In a new book John Putz describes the methods he uses to create
animations with the powerful computer algebra system, Maple.
in May, 2003, by Chapman & Hall / CRC Press, Maple Animation is
a formal presentation in textbook style of the techniques that Dr. Putz
has developed in creating the animated demonstrations he uses in his
classes to illustrate mathematical ideas. "As mathematicians describe
some process or another," he says, "we often have a moving image in our
mind's eye. With a computer animation, we can give that image to our
students, too. And we do our students a real favor in giving them a
vivid moving image to tie to a concept, something concrete to associate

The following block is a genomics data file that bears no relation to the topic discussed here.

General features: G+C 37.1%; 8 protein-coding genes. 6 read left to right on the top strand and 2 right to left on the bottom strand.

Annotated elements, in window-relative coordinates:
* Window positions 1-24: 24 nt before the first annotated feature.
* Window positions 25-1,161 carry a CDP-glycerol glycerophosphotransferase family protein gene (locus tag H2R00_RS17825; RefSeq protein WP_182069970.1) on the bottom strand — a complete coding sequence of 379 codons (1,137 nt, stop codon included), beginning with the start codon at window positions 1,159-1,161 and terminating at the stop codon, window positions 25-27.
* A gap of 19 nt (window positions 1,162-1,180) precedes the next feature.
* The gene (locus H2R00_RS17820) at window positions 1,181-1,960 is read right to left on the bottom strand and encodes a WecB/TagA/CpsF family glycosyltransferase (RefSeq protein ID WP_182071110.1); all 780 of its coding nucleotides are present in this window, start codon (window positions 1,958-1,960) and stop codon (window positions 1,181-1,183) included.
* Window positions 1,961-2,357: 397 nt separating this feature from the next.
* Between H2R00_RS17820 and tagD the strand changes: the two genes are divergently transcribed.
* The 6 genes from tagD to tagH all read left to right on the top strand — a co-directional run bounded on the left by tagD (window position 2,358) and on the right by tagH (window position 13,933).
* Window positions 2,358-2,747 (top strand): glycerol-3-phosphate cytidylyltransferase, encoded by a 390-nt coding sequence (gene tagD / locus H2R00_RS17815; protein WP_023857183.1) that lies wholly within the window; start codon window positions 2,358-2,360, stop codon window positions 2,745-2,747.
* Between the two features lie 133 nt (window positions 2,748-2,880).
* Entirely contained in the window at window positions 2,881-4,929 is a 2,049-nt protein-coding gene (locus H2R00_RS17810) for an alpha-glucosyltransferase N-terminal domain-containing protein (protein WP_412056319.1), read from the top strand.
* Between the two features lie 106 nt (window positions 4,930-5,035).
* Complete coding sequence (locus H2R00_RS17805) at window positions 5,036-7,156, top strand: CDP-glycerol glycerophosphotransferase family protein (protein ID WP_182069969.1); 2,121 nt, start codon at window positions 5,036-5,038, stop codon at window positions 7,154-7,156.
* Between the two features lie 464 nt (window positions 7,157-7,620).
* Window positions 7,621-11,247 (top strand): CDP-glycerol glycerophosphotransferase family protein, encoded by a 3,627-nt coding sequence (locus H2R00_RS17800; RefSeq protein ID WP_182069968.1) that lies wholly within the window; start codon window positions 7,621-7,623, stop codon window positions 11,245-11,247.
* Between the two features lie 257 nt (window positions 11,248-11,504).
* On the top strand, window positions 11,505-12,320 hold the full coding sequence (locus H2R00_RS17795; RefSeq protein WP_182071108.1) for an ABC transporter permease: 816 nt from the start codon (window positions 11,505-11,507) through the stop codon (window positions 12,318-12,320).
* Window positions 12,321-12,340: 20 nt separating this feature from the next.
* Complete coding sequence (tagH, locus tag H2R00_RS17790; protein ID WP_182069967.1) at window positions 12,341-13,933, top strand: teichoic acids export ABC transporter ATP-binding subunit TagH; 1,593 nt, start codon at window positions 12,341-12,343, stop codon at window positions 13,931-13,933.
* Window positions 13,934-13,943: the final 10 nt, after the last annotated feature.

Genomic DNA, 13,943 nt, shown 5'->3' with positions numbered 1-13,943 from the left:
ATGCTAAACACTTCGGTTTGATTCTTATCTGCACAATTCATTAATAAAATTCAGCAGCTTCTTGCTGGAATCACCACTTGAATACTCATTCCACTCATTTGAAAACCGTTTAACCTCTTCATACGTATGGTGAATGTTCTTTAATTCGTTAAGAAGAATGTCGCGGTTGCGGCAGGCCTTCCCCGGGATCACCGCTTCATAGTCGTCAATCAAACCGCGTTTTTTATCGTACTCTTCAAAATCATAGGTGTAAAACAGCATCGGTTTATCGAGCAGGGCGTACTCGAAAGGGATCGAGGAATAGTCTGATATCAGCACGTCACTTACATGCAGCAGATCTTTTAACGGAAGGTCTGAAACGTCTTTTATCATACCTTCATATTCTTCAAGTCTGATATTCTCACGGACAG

with an abstraction. Maple Animation provides other mathematicians the
means to do that," he
explains, and "the techniques to implement their
own creative ideas."
During the winter term of 2003, Dr. Putz spent a sabbatical leave in Florence, Italy. After finishing his book, he investigated a specific connection between mathematics and visual art. His study included early Renaissance attempts to represent three dimensions with fidelity in two, Filippo Brunelleschi's practical solution of the perspective problem, and the origins of projective geometry, the mathematical theory that underpins perspective methods.